CP11 | A saucer of your delicious milk?


A major narrative device which my story revolves around is tension. Currently my story relies purely on delivering tension through the plot; however I conducted further research into building up tension through dialogue and other narrative techniques. I looked at a video by the YouTuber Michael Tucker from Lessons from the Screenplay (2017) which covers how suspense is created in the film Inglorious Basterds (2009). The scene which the video analyses is the opening sequence which features the Nazi’s questioning a family who are hiding Jews under their floors. This scene is similar to my own story, as in my case it would be the Vietnamese questioning the Americans.

In order to simulate suspense Tucker claims that a lack of control needs to be created – “Our inability to influence the course of events can lead to an experience of tension” (2017) – In the case of Inglorious Basterds the lack of control stems from the unquestionable power the Nazi’s have. For my own film the lack of control emerges from the location of the story – the bunker. Being stuck in an underground bunker with no escape, forces the protagonist into a position where he has no control, therefore creating tension.

The dialogue used in Inglorious Basterds also aids the suspense of the sequence.  Tucker (2017) makes reference to the Nazi character Hans Landa who is questioning the farther of the family; he uses mind games like asking permission to speak English and tells him how beautiful his daughters are, which place him in a position where he comes across as having little control, but the uncertainty of his actions  reinforces the suspense of the sequence. In relation to my own script I feel like it requires a powerful antagonist similar to Hans Landa, who questions the Vietnamese men. This character will be Ho Dinh Phuc, a Vietnamese general who enters the bunker after his men has stormed it. In order to make him seem more powerful he too will engage in mind games with Sebastian, such as asking to smoke, enforce the idea that they are friends, and complement Sebastian’s family photo, which will increase the uncertainty of the scene and therefore build up tension.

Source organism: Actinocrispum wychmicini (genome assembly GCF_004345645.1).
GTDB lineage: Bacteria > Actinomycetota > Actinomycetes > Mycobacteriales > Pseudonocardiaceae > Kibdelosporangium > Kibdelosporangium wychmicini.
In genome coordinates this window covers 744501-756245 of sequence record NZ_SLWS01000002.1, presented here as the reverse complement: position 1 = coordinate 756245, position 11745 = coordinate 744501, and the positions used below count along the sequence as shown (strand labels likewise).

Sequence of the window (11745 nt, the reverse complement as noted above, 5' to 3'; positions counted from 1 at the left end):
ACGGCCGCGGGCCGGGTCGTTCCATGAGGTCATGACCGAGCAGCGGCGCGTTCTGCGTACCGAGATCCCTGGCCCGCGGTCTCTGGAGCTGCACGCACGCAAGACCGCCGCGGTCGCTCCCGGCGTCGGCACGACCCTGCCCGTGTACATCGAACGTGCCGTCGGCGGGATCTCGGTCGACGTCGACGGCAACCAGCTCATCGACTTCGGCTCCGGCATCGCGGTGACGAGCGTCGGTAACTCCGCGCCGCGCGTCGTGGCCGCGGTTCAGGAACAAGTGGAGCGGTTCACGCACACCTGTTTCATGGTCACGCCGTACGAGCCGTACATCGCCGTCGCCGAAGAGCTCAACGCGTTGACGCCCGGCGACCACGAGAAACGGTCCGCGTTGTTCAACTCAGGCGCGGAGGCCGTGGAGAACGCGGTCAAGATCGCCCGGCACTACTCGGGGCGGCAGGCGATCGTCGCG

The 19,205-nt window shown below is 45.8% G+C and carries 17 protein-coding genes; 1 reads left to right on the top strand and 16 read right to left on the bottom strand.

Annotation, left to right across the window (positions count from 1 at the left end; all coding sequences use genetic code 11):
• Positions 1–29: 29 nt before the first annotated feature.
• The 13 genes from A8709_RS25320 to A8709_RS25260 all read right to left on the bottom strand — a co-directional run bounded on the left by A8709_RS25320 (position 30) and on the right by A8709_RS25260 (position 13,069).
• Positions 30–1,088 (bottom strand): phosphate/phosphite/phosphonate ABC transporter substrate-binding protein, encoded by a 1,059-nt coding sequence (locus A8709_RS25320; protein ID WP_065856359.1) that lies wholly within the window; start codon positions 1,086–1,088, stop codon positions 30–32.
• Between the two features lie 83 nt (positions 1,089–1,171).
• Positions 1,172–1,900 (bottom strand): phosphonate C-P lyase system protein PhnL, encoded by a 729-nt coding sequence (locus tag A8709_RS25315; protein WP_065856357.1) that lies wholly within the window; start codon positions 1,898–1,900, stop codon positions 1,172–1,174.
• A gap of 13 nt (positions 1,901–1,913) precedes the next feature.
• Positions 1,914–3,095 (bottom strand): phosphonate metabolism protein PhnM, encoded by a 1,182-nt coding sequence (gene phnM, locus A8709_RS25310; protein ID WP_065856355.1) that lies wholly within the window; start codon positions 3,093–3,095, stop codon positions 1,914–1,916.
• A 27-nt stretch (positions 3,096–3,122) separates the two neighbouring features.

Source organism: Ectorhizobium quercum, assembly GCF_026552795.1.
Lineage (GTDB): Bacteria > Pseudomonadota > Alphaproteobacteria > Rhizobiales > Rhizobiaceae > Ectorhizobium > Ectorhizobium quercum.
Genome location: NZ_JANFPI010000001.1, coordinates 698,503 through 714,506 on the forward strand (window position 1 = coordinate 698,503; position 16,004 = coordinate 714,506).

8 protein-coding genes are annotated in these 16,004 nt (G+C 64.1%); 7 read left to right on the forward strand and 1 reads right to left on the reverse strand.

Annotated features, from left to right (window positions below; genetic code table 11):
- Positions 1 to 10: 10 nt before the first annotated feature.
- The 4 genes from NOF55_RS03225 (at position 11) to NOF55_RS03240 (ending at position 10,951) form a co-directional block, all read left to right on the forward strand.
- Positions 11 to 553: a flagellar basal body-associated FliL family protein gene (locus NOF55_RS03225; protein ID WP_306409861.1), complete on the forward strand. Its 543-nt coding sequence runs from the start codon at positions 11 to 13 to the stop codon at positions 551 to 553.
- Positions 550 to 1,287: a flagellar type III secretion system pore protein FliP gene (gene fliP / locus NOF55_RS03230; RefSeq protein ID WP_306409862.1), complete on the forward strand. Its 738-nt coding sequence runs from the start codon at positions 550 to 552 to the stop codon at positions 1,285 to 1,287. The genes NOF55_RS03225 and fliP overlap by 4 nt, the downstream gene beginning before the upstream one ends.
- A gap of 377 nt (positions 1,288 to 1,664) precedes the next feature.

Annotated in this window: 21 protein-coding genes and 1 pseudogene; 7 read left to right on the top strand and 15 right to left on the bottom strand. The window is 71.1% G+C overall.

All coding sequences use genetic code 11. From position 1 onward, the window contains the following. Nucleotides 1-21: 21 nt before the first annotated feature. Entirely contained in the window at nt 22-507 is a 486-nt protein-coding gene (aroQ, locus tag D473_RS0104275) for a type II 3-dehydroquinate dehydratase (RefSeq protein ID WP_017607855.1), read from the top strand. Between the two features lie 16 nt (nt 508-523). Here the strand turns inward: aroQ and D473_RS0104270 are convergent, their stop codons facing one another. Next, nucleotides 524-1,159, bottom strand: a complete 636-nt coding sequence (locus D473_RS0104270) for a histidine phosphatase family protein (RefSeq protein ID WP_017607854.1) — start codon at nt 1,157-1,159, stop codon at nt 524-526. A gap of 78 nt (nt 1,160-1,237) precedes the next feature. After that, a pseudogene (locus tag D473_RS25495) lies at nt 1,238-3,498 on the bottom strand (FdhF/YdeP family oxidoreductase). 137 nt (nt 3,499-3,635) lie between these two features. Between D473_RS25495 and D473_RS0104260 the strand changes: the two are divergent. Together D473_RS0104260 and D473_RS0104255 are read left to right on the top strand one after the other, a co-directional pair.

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A final narrative technique Tucker (2017) mentions is how tension is created more effectively when the audience knows the protagonist is in direct danger. This concept was first mentioned by Alfred Hitchcock who said, by telling the audience there is a bomb under the tale before it goes off, more tension will be created – suddenly it becomes an emotional experience – this is because the audience can recognize the danger but the characters cannot. In Inglorious Basterds (2009) the “bomb under the table” is how Tarantino reveals the family of Jews under the floorboards, once this information is revealed the tension is intensified. For my own story I plan on having a smoke alarm positioned on the ceiling which will eventually go off causing the climax of the standoff. The implied threat that it will go off eventually is heightened by action of Gareth and Ho Dinh smoking a cigarette. Once it does go off the characters will start to panic and eventual the confusion will trigger the massacre. Michael Tucker’s video was a tremendous help in planning my story as the information I learnt will enable me to create a script where tension spills out.

Inglorious Basterds. 2009. [Film]. Quentin Tarantino. dir. USA: Universal Pictures

Lessons from the Screenplay. 2017. Inglourious Basterds — The Elements of Suspense. [Online]. [Accessed 29 March 2017]. Available from: https://www.youtube.com/watch?v=AvtOY0YrF-g&t=3s



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